Friday, February 03, 2006

Europe gets another wake-up call about that cultural relativism stuff.

Sparked by newspaper cartoons, of all things.

Furious Syrians set fire to the Danish and Norwegian embassies on Saturday as protests over cartoons of the Prophet Mohammad showed no signs of abating...

Chanting "God is Greatest", thousands of protesters stormed the Danish embassy, burnt the Danish flag and replaced it with a flag reading "No God but Allah, Mohammad is His Prophet"...

Demonstrators also set the Norwegian embassy ablaze... [Reuters, pix there and at CNN]


...the issue had gone beyond a row between Copenhagen and the Muslim world and now centred on western free speech versus taboos in Islam, which is now the second religion in many European countries.... [Scotsman]

Alexandre Adler, author of "Rendez-vous With Islam," criticized the newspapers. "We're at war," he said, citing the Iraq insurgency and the electoral victories of the radical Palestinian group Hamas and Iranian President Mahmoud Ahmadinejad. "And sometimes war demands censorship. In this context, anything that might strengthen the hate of the West is irresponsible."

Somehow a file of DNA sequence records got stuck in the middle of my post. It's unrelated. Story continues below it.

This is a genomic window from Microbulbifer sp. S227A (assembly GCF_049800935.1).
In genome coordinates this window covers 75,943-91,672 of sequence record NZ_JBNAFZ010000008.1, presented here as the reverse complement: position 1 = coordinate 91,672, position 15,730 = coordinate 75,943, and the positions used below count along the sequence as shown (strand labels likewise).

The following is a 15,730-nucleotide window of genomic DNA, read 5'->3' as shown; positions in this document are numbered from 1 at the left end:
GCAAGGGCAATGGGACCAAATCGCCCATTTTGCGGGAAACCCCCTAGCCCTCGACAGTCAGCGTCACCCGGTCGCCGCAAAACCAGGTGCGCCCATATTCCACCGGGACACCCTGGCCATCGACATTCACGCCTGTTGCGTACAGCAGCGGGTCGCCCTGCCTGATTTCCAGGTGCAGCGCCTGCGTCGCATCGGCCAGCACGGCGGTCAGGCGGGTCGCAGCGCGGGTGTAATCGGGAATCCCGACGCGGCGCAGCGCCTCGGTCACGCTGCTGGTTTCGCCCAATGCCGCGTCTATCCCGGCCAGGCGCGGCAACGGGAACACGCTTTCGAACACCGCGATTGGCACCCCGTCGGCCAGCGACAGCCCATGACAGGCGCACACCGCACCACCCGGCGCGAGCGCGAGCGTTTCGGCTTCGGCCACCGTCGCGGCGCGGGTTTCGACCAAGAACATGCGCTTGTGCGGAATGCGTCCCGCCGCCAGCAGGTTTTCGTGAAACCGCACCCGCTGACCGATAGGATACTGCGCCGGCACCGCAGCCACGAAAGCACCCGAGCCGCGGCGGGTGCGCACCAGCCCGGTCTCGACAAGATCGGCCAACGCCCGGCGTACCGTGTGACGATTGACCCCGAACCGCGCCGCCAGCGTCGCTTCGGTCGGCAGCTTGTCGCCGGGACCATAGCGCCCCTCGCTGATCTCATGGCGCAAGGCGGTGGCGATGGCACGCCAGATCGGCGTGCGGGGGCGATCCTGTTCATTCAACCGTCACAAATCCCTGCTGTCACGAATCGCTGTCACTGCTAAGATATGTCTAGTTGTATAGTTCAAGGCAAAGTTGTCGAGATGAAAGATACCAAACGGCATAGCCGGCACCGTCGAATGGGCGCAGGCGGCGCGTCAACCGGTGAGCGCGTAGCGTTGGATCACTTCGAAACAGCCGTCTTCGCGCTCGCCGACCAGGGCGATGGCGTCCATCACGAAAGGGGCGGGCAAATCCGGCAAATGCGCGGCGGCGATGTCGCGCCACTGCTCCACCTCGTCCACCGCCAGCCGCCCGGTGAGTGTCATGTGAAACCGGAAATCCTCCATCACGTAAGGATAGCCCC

"We're at war", says this Frenchman? (But then Chirac himself has been talking about bringing out the nukes against ... who?)

Geert Wilders, a member of the Dutch parliament who has proposed a law that would ban women from wearing burqas in the Netherlands and has been the target of death threats, posted the cartoons on his Web site Thursday under this explanation: "What is the price of freedom? As a token of support to the Danish cartoonists and to stand up for free speech, we will place their drawings here." [WaPo]

It's gotten so bad that Denmark's government called foreign envoys to a summit in Copenhagen today to head off an Islamic holy war against Europe [as] hundreds of Pakistanis chanted, "Death to Denmark" and burned French and Danish flags this week...

But that was only the beginning.

On Wednesday, Europe's news media fought back as newspapers in Germany, Italy, Spain, France and the Netherlands reprinted the cartoons. The BBC showed them on TV yesterday. Germany's Die Welt put the drawings on its front page and defended its "right to blasphemy." ...
[NY Post]

It's War! Between medieval theocrats and modern heirs of the Enlightenment defending the fundamental human right to blaspheme!

And when the defenders of right of blasphemy realize that, impressively armed with cartoons and newsprint as they are, the theocrats are armed with bombs and guns and the will to use them...